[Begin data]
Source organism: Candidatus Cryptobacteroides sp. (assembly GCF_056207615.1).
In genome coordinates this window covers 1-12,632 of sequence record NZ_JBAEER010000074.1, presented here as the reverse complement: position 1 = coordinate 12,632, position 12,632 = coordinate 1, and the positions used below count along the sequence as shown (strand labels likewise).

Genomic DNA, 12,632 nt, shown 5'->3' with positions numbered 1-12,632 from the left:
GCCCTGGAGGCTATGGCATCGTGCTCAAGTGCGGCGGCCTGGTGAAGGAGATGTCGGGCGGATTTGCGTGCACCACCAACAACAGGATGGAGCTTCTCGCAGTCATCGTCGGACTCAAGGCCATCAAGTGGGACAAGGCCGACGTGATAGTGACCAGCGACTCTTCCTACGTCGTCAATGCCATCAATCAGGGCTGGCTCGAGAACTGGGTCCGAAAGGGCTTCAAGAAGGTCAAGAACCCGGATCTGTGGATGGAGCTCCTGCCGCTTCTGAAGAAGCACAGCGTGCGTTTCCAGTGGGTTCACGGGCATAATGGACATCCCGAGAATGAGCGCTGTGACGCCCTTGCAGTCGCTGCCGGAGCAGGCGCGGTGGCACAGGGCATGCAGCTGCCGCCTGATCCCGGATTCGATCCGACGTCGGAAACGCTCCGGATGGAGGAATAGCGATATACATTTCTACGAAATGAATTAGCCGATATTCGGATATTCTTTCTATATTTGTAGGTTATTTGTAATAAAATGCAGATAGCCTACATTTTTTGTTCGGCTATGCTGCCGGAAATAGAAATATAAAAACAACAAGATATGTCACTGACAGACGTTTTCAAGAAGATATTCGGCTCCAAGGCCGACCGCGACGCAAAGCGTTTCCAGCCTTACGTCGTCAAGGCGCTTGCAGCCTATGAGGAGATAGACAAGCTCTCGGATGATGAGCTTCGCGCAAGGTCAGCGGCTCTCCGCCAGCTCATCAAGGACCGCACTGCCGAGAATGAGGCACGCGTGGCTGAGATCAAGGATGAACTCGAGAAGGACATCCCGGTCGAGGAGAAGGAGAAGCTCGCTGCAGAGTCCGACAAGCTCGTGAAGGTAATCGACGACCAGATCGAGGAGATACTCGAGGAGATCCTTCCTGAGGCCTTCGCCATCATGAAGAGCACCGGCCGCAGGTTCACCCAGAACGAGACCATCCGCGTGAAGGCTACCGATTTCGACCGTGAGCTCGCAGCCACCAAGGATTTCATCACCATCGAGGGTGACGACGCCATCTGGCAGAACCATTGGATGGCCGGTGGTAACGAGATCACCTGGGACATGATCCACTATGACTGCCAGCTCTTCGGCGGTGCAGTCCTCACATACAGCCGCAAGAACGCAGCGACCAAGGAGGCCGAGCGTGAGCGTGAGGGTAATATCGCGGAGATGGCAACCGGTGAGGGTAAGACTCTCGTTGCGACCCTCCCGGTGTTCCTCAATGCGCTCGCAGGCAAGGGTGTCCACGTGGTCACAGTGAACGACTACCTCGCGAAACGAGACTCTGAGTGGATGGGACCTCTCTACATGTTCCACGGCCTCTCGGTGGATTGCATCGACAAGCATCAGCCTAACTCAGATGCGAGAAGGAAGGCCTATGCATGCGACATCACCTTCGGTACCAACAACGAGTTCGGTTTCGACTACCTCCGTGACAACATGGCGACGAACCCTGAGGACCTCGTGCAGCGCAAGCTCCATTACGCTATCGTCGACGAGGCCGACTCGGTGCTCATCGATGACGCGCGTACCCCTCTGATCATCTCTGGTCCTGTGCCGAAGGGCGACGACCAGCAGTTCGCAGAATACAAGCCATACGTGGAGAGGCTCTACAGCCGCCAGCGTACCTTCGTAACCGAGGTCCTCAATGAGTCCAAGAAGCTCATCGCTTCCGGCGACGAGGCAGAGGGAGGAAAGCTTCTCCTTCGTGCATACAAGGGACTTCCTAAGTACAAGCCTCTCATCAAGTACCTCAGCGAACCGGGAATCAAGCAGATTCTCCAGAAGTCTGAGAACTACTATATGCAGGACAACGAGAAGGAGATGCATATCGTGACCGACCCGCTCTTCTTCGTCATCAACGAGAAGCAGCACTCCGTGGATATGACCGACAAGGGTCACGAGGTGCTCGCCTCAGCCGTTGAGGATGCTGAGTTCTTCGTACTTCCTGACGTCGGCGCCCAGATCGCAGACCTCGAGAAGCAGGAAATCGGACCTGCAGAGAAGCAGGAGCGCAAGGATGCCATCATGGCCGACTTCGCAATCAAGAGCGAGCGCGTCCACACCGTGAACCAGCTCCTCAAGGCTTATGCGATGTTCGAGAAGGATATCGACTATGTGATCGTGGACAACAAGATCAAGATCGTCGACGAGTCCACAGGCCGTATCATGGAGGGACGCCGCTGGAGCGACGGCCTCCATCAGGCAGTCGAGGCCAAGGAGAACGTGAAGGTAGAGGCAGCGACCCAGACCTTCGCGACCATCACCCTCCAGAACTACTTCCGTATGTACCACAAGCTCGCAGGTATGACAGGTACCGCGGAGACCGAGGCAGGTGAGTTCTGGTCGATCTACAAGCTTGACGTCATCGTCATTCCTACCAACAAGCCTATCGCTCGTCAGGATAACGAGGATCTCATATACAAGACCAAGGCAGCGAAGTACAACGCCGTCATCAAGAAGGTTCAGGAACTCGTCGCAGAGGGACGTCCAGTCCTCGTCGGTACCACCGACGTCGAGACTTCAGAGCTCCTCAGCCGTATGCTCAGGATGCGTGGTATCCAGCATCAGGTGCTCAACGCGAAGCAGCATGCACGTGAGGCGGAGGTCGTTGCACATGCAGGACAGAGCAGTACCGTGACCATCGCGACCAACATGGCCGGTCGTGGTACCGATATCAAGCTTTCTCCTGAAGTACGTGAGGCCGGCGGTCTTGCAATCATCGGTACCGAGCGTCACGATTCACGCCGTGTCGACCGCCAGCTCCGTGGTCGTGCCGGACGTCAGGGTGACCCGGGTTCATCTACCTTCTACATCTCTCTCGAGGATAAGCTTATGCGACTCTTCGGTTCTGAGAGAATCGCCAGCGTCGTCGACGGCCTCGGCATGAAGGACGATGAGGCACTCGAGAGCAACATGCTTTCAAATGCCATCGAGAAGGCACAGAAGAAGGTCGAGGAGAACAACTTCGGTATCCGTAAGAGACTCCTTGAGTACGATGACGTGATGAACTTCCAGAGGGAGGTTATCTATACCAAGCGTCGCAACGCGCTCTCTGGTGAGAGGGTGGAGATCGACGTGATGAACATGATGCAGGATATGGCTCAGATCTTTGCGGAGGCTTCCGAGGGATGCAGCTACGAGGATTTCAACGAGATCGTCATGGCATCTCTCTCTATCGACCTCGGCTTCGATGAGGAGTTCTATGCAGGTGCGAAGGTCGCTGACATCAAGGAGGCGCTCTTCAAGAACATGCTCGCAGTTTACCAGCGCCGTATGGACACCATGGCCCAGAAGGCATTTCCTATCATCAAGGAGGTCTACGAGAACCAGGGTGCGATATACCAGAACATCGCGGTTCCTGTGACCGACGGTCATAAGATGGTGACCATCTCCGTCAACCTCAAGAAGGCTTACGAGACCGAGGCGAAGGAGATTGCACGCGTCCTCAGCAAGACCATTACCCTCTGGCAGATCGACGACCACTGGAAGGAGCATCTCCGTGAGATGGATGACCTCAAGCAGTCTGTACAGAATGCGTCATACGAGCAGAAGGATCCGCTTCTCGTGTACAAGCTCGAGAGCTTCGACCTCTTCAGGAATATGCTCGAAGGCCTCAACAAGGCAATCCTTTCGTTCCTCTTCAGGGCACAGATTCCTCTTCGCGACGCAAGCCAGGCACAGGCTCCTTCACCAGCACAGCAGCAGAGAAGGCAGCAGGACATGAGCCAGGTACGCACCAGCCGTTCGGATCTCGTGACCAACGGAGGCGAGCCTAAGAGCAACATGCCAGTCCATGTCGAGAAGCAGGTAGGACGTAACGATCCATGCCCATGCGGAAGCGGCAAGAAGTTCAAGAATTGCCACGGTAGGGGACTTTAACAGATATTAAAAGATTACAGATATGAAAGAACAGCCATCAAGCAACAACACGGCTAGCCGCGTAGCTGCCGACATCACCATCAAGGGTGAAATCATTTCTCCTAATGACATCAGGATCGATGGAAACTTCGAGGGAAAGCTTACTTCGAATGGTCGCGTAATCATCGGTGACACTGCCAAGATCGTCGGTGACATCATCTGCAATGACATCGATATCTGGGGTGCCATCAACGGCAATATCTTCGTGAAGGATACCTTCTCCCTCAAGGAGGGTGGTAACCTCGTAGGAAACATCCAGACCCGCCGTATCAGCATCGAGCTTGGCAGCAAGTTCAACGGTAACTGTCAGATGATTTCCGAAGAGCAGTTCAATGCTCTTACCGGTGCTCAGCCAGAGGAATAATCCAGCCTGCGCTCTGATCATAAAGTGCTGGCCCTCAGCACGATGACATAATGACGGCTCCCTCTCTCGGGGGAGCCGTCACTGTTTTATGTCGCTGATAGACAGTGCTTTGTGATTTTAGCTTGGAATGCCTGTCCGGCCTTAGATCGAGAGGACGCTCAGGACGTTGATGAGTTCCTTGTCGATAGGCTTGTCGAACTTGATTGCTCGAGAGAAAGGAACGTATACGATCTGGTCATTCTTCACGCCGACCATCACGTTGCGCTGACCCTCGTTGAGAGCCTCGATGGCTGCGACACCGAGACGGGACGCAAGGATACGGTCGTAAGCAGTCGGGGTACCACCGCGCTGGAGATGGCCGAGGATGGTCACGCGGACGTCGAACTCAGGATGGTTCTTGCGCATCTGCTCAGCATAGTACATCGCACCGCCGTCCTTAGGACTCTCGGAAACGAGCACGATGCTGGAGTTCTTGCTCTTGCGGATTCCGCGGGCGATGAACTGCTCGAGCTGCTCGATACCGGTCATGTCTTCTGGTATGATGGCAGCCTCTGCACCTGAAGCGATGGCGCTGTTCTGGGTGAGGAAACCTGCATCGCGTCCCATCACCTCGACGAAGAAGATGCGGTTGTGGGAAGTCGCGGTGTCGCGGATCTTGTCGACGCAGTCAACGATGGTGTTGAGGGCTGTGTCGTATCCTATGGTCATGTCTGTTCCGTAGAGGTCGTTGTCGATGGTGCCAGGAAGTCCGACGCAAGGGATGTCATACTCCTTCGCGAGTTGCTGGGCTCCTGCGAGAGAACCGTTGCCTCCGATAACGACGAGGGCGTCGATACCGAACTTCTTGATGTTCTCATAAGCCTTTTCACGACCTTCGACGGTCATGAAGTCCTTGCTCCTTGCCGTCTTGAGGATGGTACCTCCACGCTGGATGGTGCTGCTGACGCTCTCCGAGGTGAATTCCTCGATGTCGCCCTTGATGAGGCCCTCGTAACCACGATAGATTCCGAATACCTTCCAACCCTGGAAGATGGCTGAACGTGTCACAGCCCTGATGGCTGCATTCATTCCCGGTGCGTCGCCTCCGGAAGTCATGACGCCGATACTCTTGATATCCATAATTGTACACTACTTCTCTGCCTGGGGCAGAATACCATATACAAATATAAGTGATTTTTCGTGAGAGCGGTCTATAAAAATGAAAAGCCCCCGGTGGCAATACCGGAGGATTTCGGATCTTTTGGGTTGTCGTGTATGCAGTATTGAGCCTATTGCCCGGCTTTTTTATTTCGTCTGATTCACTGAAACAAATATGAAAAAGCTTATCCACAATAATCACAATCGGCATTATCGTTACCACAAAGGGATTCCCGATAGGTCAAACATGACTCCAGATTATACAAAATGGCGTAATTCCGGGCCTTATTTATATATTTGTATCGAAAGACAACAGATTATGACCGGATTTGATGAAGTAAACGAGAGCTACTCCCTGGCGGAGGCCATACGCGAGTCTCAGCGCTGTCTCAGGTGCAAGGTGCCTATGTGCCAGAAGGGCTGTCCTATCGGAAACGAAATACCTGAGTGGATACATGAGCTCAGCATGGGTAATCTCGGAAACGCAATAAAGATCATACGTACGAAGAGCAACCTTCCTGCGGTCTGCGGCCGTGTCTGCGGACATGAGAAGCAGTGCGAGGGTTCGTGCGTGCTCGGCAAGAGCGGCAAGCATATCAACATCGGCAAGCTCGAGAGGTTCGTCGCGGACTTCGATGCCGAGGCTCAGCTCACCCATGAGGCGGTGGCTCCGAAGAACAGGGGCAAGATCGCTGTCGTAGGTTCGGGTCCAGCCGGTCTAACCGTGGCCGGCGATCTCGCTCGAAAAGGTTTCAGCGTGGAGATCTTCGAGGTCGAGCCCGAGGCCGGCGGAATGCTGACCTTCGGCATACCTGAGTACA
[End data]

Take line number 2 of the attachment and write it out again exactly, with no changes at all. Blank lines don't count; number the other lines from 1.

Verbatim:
In genome coordinates this window covers 1-12,632 of sequence record NZ_JBAEER010000074.1, presented here as the reverse complement: position 1 = coordinate 12,632, position 12,632 = coordinate 1, and the positions used below count along the sequence as shown (strand labels likewise).